I HAVE TO ADMIT — Dennis Rodman was a favorite player of mine in the 90’s. Why? Because he was good at what I identified with in sports myself: Playing Defense. Unfortunately, back then while he displayed legendary defense on the court, he spent most of his time off court playing offense. And that’s in addition to coming in late to practices, not showing up at all, overall giving his coaches and staff a hard time.
One thing about sports is that if you play defense long and hard enough, you’ll find yourself on offense again. In fact, that’s the premise of defense in the majority of sports, so there’s no reason to be surprised that his defense of “befriending” Kim Jong-un — the last true Cold War Era style Leader of North Korea — will eventually begin offending people.
Let’s get one thing straight; there’s not enough cognitive dissonance in the world to allow Rodman to be totally oblivious to the fact that Kim Jong-un is actually a despotic fellow who in recent months had his uncle, who was the most competent person next to him in North Korea, executed ruthlessly. Dennis Rodman stated that Kim Jong-un is a friend for life; I’ll have to take his word for it. But what type of friend? A friend that listens? Takes and understands criticism? Will not kill you when you step out of line?
Let’s look at Kim Jong-un. It’s telling to say that we the United States of all nations, know very little about him. In the advent of his father’s death, we didn’t know if he was 25, 28 or 30 years old. North Korea has such a tight grip on information control, no one there has ordinary access to the outside world. You’d have a hard time finding a geological North Korean on Facebook or Twitter, for example. Being that they cannot peer outside, we cannot look in. We didn’t even know he had a daughter until Rodman confirmed so.
Dennis Rodman remains the first and only Westerner to get within choking distance with Kim Jong-un. With a man who is capable of killing his own uncle, it’s actually amazing to see that he apparently trusts Rodman — the 90’s NBA original Bad Boy — more than his own flesh and blood. So, this brings up the question of what type of friend he sees Rodman as? A person outside of his domain of control, who isn’t a kiss-ass like 100% of his cronies, who’s strong enough to tell him like it is, and he likes that? Used as a means to show his nation that the world loves him? After all, he did take a satire article serious and displayed it as a truth in his nation before. Or perhaps as an expendable ally that can be disposed of when he starts to ask too many questions?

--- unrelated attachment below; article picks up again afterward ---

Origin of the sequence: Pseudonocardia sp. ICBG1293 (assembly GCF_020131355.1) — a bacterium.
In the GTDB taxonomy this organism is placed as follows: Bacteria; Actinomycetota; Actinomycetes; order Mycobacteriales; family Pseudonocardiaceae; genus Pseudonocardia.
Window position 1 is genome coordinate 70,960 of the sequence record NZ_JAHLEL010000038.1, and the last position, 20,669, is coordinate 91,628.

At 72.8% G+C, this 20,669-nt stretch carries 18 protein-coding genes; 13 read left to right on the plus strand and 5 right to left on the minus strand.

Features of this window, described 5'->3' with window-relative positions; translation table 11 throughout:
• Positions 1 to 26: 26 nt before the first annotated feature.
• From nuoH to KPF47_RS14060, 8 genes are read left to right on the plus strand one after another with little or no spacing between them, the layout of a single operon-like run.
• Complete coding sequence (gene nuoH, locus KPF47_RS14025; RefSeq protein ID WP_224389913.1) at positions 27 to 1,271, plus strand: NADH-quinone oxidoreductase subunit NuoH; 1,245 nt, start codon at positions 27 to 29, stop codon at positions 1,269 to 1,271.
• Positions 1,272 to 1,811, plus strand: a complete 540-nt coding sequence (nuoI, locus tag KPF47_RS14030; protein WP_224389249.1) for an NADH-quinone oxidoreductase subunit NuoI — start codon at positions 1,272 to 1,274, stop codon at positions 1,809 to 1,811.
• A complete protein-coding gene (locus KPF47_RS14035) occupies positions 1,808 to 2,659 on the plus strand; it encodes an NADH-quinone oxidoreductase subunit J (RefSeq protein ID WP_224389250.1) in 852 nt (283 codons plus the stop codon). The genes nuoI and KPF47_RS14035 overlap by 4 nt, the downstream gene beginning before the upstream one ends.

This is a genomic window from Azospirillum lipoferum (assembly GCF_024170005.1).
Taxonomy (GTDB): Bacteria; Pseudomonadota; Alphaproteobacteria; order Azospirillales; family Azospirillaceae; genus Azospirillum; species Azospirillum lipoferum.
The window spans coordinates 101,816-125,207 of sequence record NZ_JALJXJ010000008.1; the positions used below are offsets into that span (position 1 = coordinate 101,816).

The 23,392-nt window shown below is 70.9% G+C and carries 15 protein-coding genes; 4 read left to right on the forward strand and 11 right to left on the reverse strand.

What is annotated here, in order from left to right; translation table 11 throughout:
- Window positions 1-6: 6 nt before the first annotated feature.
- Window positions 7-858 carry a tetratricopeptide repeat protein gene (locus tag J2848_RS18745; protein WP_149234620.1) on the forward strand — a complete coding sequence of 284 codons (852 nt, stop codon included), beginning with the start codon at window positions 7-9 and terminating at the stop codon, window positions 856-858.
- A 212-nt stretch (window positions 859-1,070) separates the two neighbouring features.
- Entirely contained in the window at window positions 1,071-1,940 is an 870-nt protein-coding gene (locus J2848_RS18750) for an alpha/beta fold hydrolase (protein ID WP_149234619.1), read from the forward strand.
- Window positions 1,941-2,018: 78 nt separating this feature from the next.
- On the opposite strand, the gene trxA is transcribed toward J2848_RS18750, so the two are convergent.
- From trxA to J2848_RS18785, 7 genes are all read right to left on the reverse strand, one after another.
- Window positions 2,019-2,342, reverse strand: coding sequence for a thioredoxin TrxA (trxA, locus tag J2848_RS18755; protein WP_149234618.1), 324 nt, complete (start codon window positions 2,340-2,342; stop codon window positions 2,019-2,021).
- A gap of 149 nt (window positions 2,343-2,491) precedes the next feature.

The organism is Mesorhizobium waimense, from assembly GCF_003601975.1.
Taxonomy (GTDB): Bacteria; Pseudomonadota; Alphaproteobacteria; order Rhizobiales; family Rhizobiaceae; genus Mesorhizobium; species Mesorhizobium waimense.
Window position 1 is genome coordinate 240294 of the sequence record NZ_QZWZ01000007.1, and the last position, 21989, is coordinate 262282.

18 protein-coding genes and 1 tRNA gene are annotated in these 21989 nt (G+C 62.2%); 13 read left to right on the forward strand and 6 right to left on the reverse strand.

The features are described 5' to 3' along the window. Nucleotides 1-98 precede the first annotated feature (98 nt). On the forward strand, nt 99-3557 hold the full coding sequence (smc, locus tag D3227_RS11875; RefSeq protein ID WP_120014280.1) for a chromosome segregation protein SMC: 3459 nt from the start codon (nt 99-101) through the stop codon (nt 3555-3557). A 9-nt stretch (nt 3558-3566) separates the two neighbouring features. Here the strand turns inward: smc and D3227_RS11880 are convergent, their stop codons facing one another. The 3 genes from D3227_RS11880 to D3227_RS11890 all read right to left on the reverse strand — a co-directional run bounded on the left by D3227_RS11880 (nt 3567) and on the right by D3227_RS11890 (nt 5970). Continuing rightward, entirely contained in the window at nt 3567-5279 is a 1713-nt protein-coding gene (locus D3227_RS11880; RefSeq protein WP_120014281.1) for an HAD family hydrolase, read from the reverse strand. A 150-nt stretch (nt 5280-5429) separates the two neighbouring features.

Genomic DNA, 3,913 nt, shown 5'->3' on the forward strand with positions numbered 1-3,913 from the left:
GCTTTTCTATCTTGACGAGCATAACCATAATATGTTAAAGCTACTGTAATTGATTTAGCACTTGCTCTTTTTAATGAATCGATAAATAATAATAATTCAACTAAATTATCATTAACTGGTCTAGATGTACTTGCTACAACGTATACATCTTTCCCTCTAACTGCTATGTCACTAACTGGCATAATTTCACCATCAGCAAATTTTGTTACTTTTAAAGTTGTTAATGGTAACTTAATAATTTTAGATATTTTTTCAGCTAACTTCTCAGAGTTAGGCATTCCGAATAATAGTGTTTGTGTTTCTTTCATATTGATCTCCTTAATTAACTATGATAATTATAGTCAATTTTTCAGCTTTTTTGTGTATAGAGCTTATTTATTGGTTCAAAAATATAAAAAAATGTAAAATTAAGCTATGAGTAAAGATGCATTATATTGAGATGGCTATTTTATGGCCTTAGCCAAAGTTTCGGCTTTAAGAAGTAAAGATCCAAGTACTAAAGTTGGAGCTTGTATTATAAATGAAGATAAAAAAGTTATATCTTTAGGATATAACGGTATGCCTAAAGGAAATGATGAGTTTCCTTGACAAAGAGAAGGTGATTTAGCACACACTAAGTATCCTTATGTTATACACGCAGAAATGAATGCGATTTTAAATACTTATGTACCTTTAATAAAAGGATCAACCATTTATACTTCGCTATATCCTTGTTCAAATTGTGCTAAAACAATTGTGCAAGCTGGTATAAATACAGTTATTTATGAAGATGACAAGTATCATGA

Through Dennis Rodman’s meltdown, and Charles Smith’s calm and cool, I DO see a valid point they make: As a private citizen, is it your duty to use your ties for a greater good? What exactly would be the greater good after all? Call me crazy, but I think that it’s any American’s duty as a citizen, private or not, to seek the greater good. But fringe logic wonders that wouldn’t it be batshit insane, to look for leadership — political leadership, mind you — from the guy who trolled the NBA (and to a far lesser extent, society) throughout most of his tenure? What the hell are we expecting from The Worm, of all people?
Kenneth Bae is an American who is locked up in North Korea, presumably because he was a practicing Christian in an Athiest State, who exercises a very tight level of control of the “freedom” of expression. By North Korea’s logic, to do so constitutes insurrection. Is it a moot point, that through Rodman’s meltdown, what he’s really trying to say, is that he’s not trying to get himself, or the ex-NBA stars he’s bringing, fucking killed over there?
Perhaps he is Kim Jung-un’s best friend, and he can never harm him. Sounds like a stretch, but listen up: while he may not kill his “dearest” friend, he may very will kill Charles Smith, or any of the other players that most of us don’t even care about. I’m speculating, but I’m thinking… that Rodman is thinking of the safety of the men he’s bringing over there. I think Rodman might actually have sense, and while he will not say it in slandering a “friend”, I’ll say it — while Kenneth Bae’s story is a tragedy that needs remedy, one Kenneth Bae in a North Korean prison might be better than Kenneth Bae receiving six or eight more American prisonmates.
In the video, we see an aging Worm, completely fettered, talking in a professional wrestler voice, go ballistic. Perhaps he’s the only man in the room with his head on right; Rodman knows how dangerous Kim Jong-un is, and ultimately he’s responsible of the safety of the men he’s bringing with him. He’s very cognizant of the situation at hand and he simply doesn’t want to end the lives of those he’s bringing with him. Maybe he is leading. A basketball team, that is. That’s the number one thing that ties this bromance together: the love of the game. Basketball before country? Perhaps, because he is not a government official; he’s a private citizen. And that’s the bigger picture that many to include journalists might be missing.